CHADRON – The historical significance of Chadron’s pioneer photographers Ray and Faye Graves will be celebrated Sunday, Jan. 13 through March 29 in the Mari Sandoz High Plains Heritage Center on the Chadron State College campus. “Photos from the Rubble” tells the story of approximately 1,100 glass plate negatives taken from 1906 to 1940 that were salvaged during the 1973 demolition of the Graves’ former studio.
A reception, including period music and food, is open to the public Sunday from 1 to 3 p.m. at the Sandoz Center. Historians, researchers, volunteers and relatives who have helped preserve the Graves legacy are expected to attend. The Center is open Monday through Thursday 10 a.m. to noon and 1 to 4 p.m. and Friday 10 a.m. to noon. To learn more, call 308-432-6401.
Some prints will be on display for the first time since the glass negatives were rescued, according to Laure Sinn and Holly Counts, a 2007 CSC alumna who has digitized about 200 of the glass plates in recent months.
The exhibit commemorates the centenary of Ray Graves’ death in 1919. Plans to keep the exhibit open through Women’s History month in March are intended to honor Faye Graves.
Besides nearly 100 prints of Chadron’s early buildings, people, trains, and agricultural scenes, an image of the June 24, 1910, groundbreaking ceremony for Chadron State College, a 1912 image of Theodore Roosevelt campaigning for a third presidential term, and one portrait, thought to be the last one taken of Chief Red Cloud shortly before his death in 1909, will be on display.
The exhibit will also include other artifacts such as processing equipment, a Seneca Scout camera from the Graves’ studio and several hand tinted prints on loan by Chadron residents. The Graves’ marriage certificate and other historic documents, photos of studio registry pages, several original photos, an original postcard, copies of newspaper advertisements, and three glass plates will also be in the show.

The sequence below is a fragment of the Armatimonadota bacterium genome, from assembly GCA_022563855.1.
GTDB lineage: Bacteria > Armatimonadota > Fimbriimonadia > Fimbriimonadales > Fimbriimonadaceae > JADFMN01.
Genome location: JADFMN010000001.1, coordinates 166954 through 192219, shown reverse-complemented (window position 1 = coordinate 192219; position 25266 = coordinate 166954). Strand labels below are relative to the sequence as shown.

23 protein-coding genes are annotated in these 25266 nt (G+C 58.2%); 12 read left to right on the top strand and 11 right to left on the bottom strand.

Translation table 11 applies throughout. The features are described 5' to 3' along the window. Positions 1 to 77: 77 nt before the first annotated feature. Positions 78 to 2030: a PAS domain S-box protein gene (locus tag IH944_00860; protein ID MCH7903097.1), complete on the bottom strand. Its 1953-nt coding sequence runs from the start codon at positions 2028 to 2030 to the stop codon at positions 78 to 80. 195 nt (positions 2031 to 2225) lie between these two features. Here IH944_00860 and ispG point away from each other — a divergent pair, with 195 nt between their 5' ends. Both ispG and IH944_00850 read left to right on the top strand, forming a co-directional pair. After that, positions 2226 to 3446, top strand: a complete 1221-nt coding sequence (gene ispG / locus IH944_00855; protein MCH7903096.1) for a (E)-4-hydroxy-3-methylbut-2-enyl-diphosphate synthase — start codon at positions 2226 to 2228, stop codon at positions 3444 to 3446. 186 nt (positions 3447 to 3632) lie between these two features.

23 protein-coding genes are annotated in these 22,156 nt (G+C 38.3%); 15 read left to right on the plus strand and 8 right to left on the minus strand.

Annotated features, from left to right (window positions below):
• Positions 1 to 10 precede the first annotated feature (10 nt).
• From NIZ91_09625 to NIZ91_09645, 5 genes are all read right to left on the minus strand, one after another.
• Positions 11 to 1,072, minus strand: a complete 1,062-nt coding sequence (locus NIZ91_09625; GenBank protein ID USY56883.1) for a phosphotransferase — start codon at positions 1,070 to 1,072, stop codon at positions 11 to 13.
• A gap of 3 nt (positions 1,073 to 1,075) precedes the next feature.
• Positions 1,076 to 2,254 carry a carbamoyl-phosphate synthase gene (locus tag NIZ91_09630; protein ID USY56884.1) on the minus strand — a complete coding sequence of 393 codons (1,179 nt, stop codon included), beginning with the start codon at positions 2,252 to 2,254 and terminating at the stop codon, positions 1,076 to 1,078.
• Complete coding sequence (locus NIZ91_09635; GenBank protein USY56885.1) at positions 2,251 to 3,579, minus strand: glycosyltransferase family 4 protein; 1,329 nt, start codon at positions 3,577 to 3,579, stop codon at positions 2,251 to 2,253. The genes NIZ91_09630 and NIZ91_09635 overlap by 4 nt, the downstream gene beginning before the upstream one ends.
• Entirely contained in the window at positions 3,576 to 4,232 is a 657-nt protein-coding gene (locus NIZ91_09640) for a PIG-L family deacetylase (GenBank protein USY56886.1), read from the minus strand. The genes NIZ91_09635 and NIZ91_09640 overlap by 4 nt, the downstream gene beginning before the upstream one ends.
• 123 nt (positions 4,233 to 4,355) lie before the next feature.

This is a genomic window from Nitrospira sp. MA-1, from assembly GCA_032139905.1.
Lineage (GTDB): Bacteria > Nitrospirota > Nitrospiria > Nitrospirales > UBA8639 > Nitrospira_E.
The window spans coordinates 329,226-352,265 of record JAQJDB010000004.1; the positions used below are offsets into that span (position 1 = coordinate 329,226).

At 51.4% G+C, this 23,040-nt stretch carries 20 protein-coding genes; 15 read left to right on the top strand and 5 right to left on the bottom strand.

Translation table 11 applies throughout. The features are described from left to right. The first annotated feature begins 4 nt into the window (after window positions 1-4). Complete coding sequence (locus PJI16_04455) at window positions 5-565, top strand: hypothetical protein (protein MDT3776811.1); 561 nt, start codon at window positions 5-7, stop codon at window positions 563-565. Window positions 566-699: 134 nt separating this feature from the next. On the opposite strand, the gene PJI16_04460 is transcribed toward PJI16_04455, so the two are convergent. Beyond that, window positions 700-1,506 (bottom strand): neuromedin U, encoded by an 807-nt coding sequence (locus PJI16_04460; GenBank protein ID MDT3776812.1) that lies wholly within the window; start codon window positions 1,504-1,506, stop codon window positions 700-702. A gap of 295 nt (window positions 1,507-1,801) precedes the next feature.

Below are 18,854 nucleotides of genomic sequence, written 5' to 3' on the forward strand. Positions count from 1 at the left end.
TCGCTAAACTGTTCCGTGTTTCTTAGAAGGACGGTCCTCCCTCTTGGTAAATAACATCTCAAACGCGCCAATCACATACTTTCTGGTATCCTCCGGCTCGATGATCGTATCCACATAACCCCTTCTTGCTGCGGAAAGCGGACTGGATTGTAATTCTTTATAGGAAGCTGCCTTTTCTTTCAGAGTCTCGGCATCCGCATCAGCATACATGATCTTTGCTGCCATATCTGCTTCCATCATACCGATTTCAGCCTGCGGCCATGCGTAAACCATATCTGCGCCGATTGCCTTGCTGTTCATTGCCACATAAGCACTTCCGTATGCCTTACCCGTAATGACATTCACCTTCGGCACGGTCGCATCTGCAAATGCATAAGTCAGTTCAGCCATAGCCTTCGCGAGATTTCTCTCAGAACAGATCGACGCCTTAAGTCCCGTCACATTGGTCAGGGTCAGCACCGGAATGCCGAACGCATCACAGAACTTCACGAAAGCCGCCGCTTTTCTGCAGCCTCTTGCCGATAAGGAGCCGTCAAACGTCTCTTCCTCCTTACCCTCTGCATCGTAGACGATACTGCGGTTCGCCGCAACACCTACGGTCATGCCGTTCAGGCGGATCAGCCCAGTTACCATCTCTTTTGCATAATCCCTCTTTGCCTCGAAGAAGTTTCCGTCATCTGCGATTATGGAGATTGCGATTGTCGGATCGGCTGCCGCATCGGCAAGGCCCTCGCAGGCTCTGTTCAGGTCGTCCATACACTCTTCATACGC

“Only three original glass plates will be exhibited due to the fragile nature of the silver bromide emulsion. Thankfully, the entire collection of glass plates has been digitized because they continue to degrade with time, even when not handled,” said Counts, who is a former employee of the Nebraska State Historical Society and has experience preserving historical documents.
The pioneer photographers provided an invaluable service by capturing images of space and time no conventional historian could, according to Dr. Allen Shepherd, a former CSC history professor. Shepherd said other photographers preceded Graves, but apparently none stayed long or left behind such a large cache of negatives.
About 9,000 Graves’ negatives stored in a cabinet concealed by a false wall were destroyed in 1973 by a bulldozer clearing the building at 250 Main Street for new construction before the crew realized something was amiss. The late Don and Frances Huls, publishers of the Chadron Record, were notified and rescued about 1,100 plates. A few years later, the Huls family contributed their collection to the college.
Efforts to preserve the plates have taken multiple forms. A 1978 community show was focused on identifying the subjects in the photos, according to Counts. About a decade later, CSC’s Campus Historical Forum, led by Shepherd, received a grant to print at least 100 of the negatives. In the early 2000s, Octavo Corporation set up a laboratory in the Sandoz Center to capture digital images of the plates and an exhibit at the Sandoz Center in 2004 showcased 50 portraits.
—CSC College Relations